In this installment of Fun Maps, we looked at a 1970’s New York City subway map we had lying around the Untapped HQ and we found subway relic of the past. On September 23rd, 1978, amidst struggles to put into place rebuilding projects from the 1960s and an impending train operator strike, the Transit Authority introduced the “Train to the Plane” or the “JFK Express.” The ride charged premium fare and featured higher quality train cars. The train was actually slower than the A service, though many residents of Howard Beach, Queens were happy to pay extra for a more comfortable ride to work or home.

As seen on the map below, the train’s genesis was the stop at 57th Street and 6th Avenue and is noted with a tiny plane (as are all its stops, as seen below).


Introducing the line was a surprising move, given the struggles the Transit Authority faced at the time; many trains were being replaced with new models–which subsequently suffered technical failures–while many vital maintenance jobs were deferred from the 1960’s. It was also the first decade in the city’s history where track mileage was lost, not gained.


The path is a lighter blue than the faster A track. It would terminate at the Howard Beach-JFK Airport stop where an express bus would take passengers to their terminal. Service would eventually extend northerly to Queensbridge-21st Street in Queens, though this wouldn’t last more than eight months.

The train was discontinued April 15th, 1990. There is a current proposal to re-establish the line as an express and would operate via the LIRR Atlantic Branch. Regardless, maps like these provide a glimpse at the surprising organic and mercurial nature of the New York City Subway system.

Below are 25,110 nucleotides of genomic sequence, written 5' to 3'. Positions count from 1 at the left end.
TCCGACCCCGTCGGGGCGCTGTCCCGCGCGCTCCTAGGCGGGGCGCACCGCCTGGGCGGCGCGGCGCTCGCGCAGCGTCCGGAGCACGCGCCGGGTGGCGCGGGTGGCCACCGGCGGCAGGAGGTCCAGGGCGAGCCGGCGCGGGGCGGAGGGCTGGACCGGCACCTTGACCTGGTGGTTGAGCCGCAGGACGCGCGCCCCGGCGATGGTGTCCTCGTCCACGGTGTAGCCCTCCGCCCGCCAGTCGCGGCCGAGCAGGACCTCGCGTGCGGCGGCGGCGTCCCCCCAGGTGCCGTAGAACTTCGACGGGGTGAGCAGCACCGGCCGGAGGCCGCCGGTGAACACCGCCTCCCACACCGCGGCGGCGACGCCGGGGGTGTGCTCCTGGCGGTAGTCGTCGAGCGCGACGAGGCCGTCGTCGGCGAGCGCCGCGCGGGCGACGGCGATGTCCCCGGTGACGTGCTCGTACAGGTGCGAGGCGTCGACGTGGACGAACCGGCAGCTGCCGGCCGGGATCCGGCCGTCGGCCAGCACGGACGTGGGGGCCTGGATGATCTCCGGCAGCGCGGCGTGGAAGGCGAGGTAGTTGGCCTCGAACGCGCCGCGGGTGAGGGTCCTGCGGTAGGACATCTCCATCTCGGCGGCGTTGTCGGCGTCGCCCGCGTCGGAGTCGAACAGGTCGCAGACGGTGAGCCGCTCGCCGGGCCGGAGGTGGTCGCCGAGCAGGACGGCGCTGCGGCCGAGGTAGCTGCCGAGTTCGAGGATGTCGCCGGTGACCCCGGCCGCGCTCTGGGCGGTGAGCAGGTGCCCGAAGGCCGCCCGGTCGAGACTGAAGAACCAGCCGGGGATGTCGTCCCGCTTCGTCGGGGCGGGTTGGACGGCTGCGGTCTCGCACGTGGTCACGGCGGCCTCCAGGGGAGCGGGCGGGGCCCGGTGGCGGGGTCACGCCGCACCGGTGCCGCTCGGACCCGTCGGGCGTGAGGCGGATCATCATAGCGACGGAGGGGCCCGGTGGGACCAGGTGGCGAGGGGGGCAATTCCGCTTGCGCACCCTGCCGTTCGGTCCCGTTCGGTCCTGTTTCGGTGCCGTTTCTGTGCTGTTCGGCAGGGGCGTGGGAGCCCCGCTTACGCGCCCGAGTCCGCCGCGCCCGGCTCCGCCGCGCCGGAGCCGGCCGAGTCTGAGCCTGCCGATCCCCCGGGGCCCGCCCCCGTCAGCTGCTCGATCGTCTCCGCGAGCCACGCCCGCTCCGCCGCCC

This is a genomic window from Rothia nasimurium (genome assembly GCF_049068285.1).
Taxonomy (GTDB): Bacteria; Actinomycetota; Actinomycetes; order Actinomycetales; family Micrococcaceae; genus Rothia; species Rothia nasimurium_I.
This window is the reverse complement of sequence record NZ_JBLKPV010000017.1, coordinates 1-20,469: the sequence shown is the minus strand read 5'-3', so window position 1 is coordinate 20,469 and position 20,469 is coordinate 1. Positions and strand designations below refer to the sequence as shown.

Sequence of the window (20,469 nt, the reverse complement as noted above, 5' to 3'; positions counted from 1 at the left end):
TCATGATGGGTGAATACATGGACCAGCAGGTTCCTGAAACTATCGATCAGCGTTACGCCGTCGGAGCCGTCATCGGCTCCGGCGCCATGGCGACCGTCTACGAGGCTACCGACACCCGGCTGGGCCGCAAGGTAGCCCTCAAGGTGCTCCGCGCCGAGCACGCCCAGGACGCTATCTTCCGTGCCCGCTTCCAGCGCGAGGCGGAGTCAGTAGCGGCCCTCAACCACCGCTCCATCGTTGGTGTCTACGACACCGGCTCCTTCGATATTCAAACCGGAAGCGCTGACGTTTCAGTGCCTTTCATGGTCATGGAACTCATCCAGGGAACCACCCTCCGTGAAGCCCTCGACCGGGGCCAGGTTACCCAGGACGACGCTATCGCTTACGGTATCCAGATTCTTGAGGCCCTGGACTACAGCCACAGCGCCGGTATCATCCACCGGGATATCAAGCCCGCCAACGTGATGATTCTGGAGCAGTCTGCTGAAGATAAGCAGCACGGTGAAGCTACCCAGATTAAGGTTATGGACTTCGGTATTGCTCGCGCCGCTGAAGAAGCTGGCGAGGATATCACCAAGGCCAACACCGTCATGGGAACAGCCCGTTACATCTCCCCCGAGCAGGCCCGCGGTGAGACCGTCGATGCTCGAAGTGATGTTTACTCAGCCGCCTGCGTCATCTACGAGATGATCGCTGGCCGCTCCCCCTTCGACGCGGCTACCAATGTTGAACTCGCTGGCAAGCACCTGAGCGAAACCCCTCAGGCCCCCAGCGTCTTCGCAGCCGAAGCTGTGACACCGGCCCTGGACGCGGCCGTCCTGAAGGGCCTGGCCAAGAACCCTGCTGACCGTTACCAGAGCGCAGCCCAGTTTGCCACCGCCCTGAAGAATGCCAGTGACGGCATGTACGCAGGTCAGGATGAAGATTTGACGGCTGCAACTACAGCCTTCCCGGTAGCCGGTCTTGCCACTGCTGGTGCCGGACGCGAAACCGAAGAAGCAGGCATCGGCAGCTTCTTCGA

The information here was gathered from NYC Subway, a searchable wiki about the transit systems of New York.

Here at Untapped Cities, we have a history of looking at New York City’s transit systems. Get a glimpse at the life of subway car operators or take a look at photos of “Dirty Old” New York from the 1970’s.

Get in touch with the author @jimipage26

3 thoughts on “Fun Maps: The Now Extinct “Train to the Plane” on 1970s NYC Subway Maps

  1. I remember riding the London Underground’s Piccadilly Line one day and gazing up at the advertisements, and seeing an ad for the “Train to the Plane,” or as the MTA staff called it, “The Bird.” I glanced at it casually, and then did a double-take, realizing I was NOT on in Brooklyn or The Bronx any more, riding a D or QB train, but in London’s East Acton, riding a Piccadilly Line train. I looked closer at the ad and saw the prices were in both British and American currency and the advertisement touted the value of riding the train from JFK to midtown Manhattan. As a native New Yorker with deep British roots, I was pleased and touched.

  2. I took the Train to the Plane for $5-. It was great. Conductor on board collected extra fare.
    Long ride………….buses to terminals at JFK.

    We were happier, less fussy customers in the old days.

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